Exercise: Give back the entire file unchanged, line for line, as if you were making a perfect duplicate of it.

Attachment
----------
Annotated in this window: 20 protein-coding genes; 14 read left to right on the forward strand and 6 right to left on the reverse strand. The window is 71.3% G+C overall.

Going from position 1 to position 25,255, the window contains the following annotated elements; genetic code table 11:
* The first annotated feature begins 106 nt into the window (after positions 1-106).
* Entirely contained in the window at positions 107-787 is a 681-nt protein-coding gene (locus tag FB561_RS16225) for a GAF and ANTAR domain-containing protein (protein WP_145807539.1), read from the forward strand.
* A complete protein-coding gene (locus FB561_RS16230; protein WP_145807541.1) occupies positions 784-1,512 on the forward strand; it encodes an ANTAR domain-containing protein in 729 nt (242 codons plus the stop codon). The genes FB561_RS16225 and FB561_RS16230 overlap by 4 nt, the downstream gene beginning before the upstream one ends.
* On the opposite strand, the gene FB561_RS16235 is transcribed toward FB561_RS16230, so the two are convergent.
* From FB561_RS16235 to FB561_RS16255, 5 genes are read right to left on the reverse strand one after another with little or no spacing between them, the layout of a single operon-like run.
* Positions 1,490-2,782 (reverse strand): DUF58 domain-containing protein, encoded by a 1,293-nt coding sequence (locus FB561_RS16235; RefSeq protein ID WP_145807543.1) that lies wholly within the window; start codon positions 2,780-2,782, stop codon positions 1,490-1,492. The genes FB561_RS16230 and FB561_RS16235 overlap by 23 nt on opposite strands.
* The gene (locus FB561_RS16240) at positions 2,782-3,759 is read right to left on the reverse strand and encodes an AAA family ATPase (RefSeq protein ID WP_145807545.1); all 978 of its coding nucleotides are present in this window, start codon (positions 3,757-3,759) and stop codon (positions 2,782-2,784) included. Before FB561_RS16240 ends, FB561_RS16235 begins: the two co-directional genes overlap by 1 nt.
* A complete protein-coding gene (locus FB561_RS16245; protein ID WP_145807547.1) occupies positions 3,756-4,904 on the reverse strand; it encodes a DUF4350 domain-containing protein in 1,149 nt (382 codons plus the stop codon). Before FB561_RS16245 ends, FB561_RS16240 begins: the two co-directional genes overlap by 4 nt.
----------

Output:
Annotated in this window: 20 protein-coding genes; 14 read left to right on the forward strand and 6 right to left on the reverse strand. The window is 71.3% G+C overall.

Going from position 1 to position 25,255, the window contains the following annotated elements; genetic code table 11:
* The first annotated feature begins 106 nt into the window (after positions 1-106).
* Entirely contained in the window at positions 107-787 is a 681-nt protein-coding gene (locus tag FB561_RS16225) for a GAF and ANTAR domain-containing protein (protein WP_145807539.1), read from the forward strand.
* A complete protein-coding gene (locus FB561_RS16230; protein WP_145807541.1) occupies positions 784-1,512 on the forward strand; it encodes an ANTAR domain-containing protein in 729 nt (242 codons plus the stop codon). The genes FB561_RS16225 and FB561_RS16230 overlap by 4 nt, the downstream gene beginning before the upstream one ends.
* On the opposite strand, the gene FB561_RS16235 is transcribed toward FB561_RS16230, so the two are convergent.
* From FB561_RS16235 to FB561_RS16255, 5 genes are read right to left on the reverse strand one after another with little or no spacing between them, the layout of a single operon-like run.
* Positions 1,490-2,782 (reverse strand): DUF58 domain-containing protein, encoded by a 1,293-nt coding sequence (locus FB561_RS16235; RefSeq protein ID WP_145807543.1) that lies wholly within the window; start codon positions 2,780-2,782, stop codon positions 1,490-1,492. The genes FB561_RS16230 and FB561_RS16235 overlap by 23 nt on opposite strands.
* The gene (locus FB561_RS16240) at positions 2,782-3,759 is read right to left on the reverse strand and encodes an AAA family ATPase (RefSeq protein ID WP_145807545.1); all 978 of its coding nucleotides are present in this window, start codon (positions 3,757-3,759) and stop codon (positions 2,782-2,784) included. Before FB561_RS16240 ends, FB561_RS16235 begins: the two co-directional genes overlap by 1 nt.
* A complete protein-coding gene (locus FB561_RS16245; protein ID WP_145807547.1) occupies positions 3,756-4,904 on the reverse strand; it encodes a DUF4350 domain-containing protein in 1,149 nt (382 codons plus the stop codon). Before FB561_RS16245 ends, FB561_RS16240 begins: the two co-directional genes overlap by 4 nt.